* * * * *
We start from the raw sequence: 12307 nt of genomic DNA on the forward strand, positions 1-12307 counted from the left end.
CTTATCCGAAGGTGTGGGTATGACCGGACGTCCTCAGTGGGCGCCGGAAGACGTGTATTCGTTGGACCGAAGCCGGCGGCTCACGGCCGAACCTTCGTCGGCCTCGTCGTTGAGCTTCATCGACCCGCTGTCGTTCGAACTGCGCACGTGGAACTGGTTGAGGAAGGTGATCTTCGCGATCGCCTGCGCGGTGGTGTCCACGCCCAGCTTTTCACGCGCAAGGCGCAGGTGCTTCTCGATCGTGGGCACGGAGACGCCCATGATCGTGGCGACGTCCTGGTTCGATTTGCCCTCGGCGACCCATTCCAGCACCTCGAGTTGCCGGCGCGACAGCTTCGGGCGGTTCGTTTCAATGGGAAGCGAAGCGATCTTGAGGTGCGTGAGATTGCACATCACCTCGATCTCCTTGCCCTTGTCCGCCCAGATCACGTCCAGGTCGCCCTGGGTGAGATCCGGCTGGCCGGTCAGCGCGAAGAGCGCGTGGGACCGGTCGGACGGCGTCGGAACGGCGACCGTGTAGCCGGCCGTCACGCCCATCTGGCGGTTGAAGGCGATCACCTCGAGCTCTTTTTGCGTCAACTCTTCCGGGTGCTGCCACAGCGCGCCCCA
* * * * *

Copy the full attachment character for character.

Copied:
We start from the raw sequence: 12307 nt of genomic DNA on the forward strand, positions 1-12307 counted from the left end.
CTTATCCGAAGGTGTGGGTATGACCGGACGTCCTCAGTGGGCGCCGGAAGACGTGTATTCGTTGGACCGAAGCCGGCGGCTCACGGCCGAACCTTCGTCGGCCTCGTCGTTGAGCTTCATCGACCCGCTGTCGTTCGAACTGCGCACGTGGAACTGGTTGAGGAAGGTGATCTTCGCGATCGCCTGCGCGGTGGTGTCCACGCCCAGCTTTTCACGCGCAAGGCGCAGGTGCTTCTCGATCGTGGGCACGGAGACGCCCATGATCGTGGCGACGTCCTGGTTCGATTTGCCCTCGGCGACCCATTCCAGCACCTCGAGTTGCCGGCGCGACAGCTTCGGGCGGTTCGTTTCAATGGGAAGCGAAGCGATCTTGAGGTGCGTGAGATTGCACATCACCTCGATCTCCTTGCCCTTGTCCGCCCAGATCACGTCCAGGTCGCCCTGGGTGAGATCCGGCTGGCCGGTCAGCGCGAAGAGCGCGTGGGACCGGTCGGACGGCGTCGGAACGGCGACCGTGTAGCCGGCCGTCACGCCCATCTGGCGGTTGAAGGCGATCACCTCGAGCTCTTTTTGCGTCAACTCTTCCGGGTGCTGCCACAGCGCGCCCCA